Not to mention those horrible bezels around the iMac screen.
 

MRrainer

macrumors 65816
Aug 8, 2008
1,170
629
Zurich, Switzerland
What does an out-of-warranty repair of the 27" iMac display cost?
What does the logic-board exchange cost, in case your SSD gets fried in year 4?

Is the iMac SSD also soldered?

Does it cost more to replace the logic-board of a Mini with a large, soldered SSD than a smaller SSD or does it not matter?

With the Mini, you can BYOD (bring your own display). You can buy a cheap one, if you don't need 5K, or you can buy an expensive one with very narrow bezels (good for a dual monitor setup), like high-end EIZO or HP.

The iMac is great, especially the 2019 27" version with i9. I just wish it had more narrow bezels so it could work better in a dual-display setup.

I'd look at the potential costs of repairs, too.
 

960design

macrumors 68030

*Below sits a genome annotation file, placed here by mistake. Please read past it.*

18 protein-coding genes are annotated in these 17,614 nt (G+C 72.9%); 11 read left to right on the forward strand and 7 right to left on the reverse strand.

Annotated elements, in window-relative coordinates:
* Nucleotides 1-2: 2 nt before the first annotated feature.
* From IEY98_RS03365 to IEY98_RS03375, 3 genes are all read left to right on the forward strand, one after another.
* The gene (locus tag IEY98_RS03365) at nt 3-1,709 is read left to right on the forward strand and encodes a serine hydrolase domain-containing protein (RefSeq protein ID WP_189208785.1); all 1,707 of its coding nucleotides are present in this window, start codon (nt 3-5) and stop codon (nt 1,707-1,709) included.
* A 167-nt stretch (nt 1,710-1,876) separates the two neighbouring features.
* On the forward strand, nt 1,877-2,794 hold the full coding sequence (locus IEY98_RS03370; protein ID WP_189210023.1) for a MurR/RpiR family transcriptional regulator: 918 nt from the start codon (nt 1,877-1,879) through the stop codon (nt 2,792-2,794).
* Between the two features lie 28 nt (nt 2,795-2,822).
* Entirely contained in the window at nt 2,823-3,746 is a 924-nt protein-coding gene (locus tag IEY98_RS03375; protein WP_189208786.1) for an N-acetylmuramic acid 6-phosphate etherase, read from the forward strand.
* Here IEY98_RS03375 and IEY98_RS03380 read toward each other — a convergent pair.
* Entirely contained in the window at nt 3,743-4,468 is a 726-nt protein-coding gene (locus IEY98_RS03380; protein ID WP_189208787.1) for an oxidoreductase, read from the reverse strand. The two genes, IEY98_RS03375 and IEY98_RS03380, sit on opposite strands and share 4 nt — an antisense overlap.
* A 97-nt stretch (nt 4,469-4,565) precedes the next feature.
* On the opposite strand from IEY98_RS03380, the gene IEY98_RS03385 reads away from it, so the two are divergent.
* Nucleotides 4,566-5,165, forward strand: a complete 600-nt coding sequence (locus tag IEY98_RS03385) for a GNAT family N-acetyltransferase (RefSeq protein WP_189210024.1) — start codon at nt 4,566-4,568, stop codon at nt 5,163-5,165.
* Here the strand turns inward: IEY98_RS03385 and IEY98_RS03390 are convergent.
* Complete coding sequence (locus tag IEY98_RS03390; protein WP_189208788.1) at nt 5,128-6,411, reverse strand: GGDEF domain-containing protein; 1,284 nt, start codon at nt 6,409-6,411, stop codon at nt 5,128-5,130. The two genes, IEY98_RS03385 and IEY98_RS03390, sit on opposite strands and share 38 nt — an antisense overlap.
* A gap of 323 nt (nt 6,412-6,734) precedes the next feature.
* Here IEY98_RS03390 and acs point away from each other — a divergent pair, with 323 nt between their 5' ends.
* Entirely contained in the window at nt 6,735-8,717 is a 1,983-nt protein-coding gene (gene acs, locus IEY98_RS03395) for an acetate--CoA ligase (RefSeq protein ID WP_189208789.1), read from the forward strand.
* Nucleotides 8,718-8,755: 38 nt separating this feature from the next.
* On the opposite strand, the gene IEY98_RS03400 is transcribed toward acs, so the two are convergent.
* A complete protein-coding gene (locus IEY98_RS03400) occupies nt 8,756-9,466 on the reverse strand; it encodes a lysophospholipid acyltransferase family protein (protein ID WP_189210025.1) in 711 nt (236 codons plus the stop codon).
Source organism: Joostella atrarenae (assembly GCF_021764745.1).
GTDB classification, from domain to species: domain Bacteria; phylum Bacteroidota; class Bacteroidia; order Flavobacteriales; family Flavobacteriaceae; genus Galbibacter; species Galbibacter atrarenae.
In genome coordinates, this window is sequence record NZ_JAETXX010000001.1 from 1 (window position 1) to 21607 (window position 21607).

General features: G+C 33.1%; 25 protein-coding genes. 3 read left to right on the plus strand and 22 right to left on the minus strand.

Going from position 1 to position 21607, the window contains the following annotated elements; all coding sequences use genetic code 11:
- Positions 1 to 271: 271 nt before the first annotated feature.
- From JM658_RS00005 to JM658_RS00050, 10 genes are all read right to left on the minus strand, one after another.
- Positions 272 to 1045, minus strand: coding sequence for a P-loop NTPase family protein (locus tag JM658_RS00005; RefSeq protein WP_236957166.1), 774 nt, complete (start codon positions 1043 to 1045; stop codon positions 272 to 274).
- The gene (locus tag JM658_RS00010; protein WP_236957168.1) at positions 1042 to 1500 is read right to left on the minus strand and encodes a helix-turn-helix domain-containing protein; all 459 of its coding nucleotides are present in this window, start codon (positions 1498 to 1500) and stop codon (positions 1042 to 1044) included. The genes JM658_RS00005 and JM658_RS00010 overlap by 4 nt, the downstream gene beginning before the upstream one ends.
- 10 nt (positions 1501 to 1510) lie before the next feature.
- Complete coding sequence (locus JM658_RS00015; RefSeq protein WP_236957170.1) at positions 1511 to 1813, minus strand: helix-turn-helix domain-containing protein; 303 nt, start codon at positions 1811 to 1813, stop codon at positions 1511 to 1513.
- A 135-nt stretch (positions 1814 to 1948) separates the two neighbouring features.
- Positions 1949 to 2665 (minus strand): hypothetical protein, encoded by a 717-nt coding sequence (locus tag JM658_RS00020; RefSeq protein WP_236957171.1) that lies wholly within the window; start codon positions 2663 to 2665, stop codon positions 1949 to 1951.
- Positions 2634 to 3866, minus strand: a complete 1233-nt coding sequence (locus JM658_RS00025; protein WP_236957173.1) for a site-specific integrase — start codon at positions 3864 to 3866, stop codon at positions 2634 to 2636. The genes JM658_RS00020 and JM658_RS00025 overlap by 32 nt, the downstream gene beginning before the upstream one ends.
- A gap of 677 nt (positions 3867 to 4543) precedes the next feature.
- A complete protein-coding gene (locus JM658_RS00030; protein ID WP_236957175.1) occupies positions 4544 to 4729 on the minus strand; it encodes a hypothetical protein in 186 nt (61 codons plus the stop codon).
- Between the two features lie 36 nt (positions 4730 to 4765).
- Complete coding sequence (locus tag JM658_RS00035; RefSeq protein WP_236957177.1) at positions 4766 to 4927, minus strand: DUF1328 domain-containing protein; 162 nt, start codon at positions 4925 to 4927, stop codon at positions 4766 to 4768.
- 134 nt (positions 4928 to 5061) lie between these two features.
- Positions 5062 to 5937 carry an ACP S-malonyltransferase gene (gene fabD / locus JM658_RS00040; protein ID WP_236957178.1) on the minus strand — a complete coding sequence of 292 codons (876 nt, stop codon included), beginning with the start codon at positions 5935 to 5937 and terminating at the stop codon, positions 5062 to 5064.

Apr 17, 2012
2,841
839
Destin, FL
Will your apps run on Windows? If so then a PC will be a better hardware option for you - powerful, cost-effective and very upgradable. And contrary to what some on here may think, very reliable too.
Yes, we are bit opinionated here; but, for the most part, we try to assist the best way we can. Windows10 has become quite good over the last year or so. I would agree with shaunp about a Winbox. Windows would probably best serve your very specific needs. Best price per pound and all.

Remember the MacMini doesn't have any GPU acceleration beyond what's on the CPU die. You would have to purchase an external GPU to power through your multimedia needs.
 
Last edited:

giffut

macrumors 6502
Apr 28, 2003
376
85
Germany